• Don’t leave home without the essentials. Bring your own black pen to sign in at the voting precinct, so you don’t have to touch one used by hundreds or thousands of other voters. Make sure you have your photo ID if your state requires one to vote. Of course, bring your mask and hand sanitizer, too.

Stay safe at the polls
The rules and protocols at the polling place will be more complicated than they have been in years past. You’ll want to bring a healthy supply of patience, too, since the process could take longer. Once you make it to your polling site, here’s what you can do to be a safe and responsible voter:

  • Follow directions. Keep six feet between yourself and other voters. There may be stickers on the floor to show you where to stand. You may have to enter through one door and exit through another to practice social distancing.
  • Understand that voting will look and operate differently. Poll workers may wear extra protective equipment or check you in behind plexiglass. Lines may be long due to social distancing and because poll workers will need to sanitize equipment between voters.
  • Don’t clean the voting equipment yourself. Electronic voting booths can be damaged by cleaners and disinfectants. Poll workers will be trained to do this properly. If you use hand sanitizer, make sure your hands are completely dry before touching the equipment.
  • Tidy up your hands. Use a hand sanitizer with at least 60 percent alcohol during each step of the process—after touching surfaces, door handles, pens or voting machine equipment. Your polling place may have hand sanitizer but it’s smart to bring your own as well. Wash your hands when you return home.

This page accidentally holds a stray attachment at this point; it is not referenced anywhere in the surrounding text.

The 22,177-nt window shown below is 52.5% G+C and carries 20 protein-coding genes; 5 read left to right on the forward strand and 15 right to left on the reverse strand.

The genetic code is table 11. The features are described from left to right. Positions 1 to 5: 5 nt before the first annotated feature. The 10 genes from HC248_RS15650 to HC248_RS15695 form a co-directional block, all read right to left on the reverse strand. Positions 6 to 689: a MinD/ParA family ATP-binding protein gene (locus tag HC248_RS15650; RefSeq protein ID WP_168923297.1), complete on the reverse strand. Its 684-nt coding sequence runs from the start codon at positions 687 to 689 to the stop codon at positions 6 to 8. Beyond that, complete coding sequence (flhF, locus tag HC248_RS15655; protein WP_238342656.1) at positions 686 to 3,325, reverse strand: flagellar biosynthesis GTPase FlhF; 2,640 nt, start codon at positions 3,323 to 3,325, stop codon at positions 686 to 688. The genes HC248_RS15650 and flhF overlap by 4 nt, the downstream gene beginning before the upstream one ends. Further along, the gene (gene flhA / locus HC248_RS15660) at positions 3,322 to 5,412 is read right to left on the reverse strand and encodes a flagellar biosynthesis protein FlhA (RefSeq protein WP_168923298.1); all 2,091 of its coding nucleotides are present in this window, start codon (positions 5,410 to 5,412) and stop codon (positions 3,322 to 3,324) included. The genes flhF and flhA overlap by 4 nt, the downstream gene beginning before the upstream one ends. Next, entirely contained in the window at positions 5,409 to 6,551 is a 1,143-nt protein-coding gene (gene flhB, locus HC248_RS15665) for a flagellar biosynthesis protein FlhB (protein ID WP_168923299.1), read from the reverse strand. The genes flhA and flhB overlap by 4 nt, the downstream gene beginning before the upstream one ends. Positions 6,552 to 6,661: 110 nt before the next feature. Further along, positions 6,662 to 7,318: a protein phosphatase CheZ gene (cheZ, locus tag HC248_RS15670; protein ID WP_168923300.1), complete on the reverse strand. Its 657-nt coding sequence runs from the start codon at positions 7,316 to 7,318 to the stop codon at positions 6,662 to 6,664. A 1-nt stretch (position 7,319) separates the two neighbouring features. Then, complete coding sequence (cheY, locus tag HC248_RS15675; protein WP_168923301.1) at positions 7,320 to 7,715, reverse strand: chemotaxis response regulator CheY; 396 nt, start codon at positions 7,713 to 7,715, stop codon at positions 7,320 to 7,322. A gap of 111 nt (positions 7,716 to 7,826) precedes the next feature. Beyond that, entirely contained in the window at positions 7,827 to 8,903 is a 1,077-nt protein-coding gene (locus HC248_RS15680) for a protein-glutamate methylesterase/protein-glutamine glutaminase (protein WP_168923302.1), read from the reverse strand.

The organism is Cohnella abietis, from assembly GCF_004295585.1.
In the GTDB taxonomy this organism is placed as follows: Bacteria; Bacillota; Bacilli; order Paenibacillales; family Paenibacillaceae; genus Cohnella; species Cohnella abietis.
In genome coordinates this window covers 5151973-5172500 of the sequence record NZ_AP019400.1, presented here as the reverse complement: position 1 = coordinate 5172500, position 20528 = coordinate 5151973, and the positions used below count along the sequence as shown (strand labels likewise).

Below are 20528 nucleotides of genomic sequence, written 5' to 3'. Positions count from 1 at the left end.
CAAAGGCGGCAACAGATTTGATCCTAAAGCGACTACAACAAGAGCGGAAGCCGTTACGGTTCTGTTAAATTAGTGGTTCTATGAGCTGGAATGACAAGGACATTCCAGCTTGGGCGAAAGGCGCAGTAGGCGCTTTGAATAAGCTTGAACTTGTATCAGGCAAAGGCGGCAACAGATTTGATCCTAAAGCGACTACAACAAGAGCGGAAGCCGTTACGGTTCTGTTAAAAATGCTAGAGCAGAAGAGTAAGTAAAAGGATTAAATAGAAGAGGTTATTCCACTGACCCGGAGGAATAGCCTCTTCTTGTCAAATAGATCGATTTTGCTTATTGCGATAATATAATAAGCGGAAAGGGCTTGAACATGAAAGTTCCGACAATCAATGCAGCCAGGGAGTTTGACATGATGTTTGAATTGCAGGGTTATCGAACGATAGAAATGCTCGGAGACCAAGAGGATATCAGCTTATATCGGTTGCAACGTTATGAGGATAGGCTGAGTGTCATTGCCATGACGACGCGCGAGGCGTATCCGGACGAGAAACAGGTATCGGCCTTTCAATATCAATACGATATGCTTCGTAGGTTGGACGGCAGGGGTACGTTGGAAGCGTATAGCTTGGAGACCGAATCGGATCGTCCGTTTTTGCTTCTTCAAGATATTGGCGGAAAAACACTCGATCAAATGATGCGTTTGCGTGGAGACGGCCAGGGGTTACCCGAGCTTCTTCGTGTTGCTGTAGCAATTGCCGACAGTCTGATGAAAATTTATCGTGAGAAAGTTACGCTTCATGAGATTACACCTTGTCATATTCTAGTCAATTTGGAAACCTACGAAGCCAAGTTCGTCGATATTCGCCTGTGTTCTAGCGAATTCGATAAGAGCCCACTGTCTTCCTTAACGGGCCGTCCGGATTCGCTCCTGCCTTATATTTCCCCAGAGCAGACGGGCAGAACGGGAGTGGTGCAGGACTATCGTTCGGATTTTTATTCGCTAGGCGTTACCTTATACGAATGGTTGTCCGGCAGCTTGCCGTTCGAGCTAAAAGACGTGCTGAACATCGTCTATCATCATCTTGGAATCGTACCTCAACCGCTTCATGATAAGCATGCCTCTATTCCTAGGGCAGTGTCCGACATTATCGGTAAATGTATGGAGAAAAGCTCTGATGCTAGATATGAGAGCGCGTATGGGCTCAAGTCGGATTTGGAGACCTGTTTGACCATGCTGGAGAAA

Should you mail it in?
Many states have changed their mail-in or absentee ballot rules. So, if you decide it’s too risky to vote in person, you most likely have other choices. It all depends on your state’s rules.

Nine states, plus Washington, D.C., are mailing absentee ballot applications to all registered voters—California, Colorado, Hawaii, Nevada, New Jersey, Oregon, Utah, Vermont and Washington. In others, you have to apply for an absentee ballot. Some states don’t require an excuse to vote absentee while others have added COVID-19 as an acceptable reason.

Request your absentee ballot as soon as possible, fill it out and return it well before Election Day. There are several ways to do this, but again, follow the rules outlined by your state. Depending on your locality, you may be able to: